Experience in the field you’re writing about is good. Where you were born and how much you love writing is not good. How well you think you’ll do on TV interviews is horrible. Worst of all is saying your book is the “next” anything [James Patterson; Harry Potter] or is definitely going to be on the big screen as a major motion picture, and don’t you, Ms. Agent, want to get in on that action?
Don’t waste any time on how you came to write the story, what your grandmother and critique group think of it, or how you the publisher should market you.
If you had some interaction with the agent or editor at a conference, or heard them speak, or read something good on their blog, you can mention that. Briefly.
[Title] is a 95,000 word thriller. I’ve been a practicing lawyer for fourteen years. This is my first novel. I heard you speak at the Greater Downey Writers Conference and think this project would be a good fit for you.
And please, don’t get cutesy with this paragraph, as in:
Your blog post on queries was almost as good as Dave Barry, LOL! He makes me laugh, you made me laugh, and I’m sure we’ll have both a lot of laughs when that first contract comes in! 😉
You get the idea. Here’s why you don’t have to stress about your bio. The thing that’s going to sell you in the query is your plot paragraph. Let your background paragraph do its work and get out of the way.
The Thank You Paragraph
This is tricky:
Thank you for your consideration.
Then put your name and contact phone number.
Now that wasn’t so hard, was it?
Since most queries are now electronic, and agents don’t generally want attachments, put the query in the body of your email, using the default font and block paragraphs (no indents; single spaced). Put two spaces between the paragraphs.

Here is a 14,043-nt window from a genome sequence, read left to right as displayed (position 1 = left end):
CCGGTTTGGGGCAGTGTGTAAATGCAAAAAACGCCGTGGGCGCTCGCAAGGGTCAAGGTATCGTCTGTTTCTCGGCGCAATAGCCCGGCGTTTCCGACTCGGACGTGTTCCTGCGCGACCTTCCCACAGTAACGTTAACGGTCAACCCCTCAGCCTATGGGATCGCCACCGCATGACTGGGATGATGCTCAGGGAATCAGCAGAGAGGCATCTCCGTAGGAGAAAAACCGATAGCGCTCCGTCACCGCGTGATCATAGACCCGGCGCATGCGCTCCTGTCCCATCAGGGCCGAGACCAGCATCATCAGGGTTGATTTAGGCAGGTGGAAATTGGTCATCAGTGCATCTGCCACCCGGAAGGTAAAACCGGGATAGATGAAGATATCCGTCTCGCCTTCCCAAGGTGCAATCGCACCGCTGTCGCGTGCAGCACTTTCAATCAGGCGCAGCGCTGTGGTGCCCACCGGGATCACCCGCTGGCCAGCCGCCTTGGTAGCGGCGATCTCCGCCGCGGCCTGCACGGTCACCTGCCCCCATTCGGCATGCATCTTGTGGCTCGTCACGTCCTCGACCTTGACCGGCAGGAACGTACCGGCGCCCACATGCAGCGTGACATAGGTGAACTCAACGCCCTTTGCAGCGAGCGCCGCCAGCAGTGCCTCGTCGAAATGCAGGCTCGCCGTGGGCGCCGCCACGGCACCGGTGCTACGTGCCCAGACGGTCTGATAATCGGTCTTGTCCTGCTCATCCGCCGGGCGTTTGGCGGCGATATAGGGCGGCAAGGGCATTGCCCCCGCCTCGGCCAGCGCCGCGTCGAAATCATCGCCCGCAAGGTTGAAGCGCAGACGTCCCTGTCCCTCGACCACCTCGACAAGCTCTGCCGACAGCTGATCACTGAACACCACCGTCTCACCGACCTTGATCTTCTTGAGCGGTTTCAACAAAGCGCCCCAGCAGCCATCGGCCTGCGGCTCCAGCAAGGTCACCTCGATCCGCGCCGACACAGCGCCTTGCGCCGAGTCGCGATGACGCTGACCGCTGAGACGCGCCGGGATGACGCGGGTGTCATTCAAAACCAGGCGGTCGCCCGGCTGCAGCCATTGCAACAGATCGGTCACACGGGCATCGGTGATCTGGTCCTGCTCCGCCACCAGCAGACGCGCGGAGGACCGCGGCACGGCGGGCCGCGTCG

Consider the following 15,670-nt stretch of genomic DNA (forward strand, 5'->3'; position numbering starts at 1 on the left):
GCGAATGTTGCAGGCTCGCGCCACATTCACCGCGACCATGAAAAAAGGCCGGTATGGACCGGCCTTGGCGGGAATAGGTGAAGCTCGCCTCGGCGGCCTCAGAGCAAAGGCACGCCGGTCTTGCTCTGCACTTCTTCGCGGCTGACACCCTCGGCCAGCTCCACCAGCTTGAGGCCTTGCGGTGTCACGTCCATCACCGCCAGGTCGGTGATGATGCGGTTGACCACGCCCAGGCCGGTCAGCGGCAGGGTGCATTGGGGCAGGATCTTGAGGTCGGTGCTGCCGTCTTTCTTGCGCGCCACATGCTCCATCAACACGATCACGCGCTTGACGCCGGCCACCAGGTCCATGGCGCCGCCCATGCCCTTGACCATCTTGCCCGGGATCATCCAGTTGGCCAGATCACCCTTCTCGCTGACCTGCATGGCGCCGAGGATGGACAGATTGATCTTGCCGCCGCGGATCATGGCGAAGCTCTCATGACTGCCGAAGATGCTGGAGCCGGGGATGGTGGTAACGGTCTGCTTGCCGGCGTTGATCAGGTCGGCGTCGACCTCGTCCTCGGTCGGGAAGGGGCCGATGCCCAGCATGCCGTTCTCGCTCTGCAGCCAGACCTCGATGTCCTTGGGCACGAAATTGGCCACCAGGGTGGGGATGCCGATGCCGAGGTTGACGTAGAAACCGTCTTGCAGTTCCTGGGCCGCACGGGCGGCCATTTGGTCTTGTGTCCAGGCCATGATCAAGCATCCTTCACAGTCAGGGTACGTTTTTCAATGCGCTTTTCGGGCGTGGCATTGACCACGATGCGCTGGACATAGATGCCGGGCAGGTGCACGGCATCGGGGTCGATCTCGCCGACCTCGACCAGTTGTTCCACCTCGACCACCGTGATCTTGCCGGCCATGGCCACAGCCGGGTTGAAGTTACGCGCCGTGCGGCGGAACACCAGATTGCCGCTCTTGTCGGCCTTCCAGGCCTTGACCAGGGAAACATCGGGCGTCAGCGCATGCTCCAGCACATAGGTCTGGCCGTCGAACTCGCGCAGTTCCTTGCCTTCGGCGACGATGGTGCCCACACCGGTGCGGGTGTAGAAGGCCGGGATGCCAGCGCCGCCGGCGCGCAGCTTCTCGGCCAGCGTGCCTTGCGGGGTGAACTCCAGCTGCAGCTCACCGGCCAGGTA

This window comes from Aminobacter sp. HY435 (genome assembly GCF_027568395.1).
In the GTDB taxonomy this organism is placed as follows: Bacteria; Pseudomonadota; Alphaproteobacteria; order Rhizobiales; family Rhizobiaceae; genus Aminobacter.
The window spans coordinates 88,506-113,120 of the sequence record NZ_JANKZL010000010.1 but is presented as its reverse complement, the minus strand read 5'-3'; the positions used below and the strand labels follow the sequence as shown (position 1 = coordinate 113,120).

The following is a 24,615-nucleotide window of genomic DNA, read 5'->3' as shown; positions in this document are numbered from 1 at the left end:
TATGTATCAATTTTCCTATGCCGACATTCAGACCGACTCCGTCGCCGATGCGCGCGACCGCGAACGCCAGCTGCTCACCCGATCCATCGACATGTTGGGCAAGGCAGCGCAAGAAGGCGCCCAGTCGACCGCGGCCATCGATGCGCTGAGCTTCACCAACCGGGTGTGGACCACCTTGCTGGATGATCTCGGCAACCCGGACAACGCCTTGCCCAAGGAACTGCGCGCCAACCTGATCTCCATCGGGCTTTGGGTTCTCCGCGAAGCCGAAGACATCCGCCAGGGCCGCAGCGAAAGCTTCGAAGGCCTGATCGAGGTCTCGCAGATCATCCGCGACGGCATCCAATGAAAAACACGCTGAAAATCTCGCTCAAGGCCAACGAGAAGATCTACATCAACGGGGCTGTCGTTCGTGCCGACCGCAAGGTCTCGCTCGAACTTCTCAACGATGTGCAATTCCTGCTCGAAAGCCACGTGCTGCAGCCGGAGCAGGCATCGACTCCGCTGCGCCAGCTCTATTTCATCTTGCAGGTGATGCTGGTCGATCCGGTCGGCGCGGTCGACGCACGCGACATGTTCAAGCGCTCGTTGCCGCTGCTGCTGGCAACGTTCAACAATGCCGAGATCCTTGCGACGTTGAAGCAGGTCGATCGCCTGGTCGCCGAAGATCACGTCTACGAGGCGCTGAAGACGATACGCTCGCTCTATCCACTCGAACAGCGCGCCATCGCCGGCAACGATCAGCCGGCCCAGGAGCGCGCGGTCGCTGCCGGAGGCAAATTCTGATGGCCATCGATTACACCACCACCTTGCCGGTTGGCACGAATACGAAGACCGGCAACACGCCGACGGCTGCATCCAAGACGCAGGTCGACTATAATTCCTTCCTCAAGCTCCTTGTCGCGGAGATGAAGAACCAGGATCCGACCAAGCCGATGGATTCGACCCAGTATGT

The subject line should have QUERY in it. There have been reports of none-too-clever attempts to stand out from other emails by putting in fake headlines, e.g., End of the World Clues Here!
Don’t do that. It’s unprofessional. While it might not scuttle your chances of getting a request for you manuscript, it’s a bit of a turnoff. Why make it harder on yourself?
There you go. No stress, no strain. Now you can concentrate on your writing. 
(For more on queries and proposals, see The Art of War for Writers).  

23 thoughts on “The Stress Free Query

  1. Early in my writing journey I spent many hours agonizing over the structure of a query, but experience eventually taught me the lessons you’ve laid out so well in this post. Where were you all those years ago when I needed this advice? Thanks for sharing.
    (Have you considered writing a book–or two, or three–about this stuff?)

  2. Thanks for the good word, Doc. There are very few things in life worth stressing over (a great ending, perhaps?) but the query is not one of them. It’s intended to do one thing, get a request for the MS, or at least part of it. This format accomplishes that.

  3. Your advice is similar to that of a well-known agent. She says use the Hook, Book, Cook way of writing a query. At last, two professionals who agree with one another.

  4. Kay, that’s a nice way of putting it. As I’ve taught this, I’ve found confirmation among many agents and editors for this model. Thanks for that shorthand.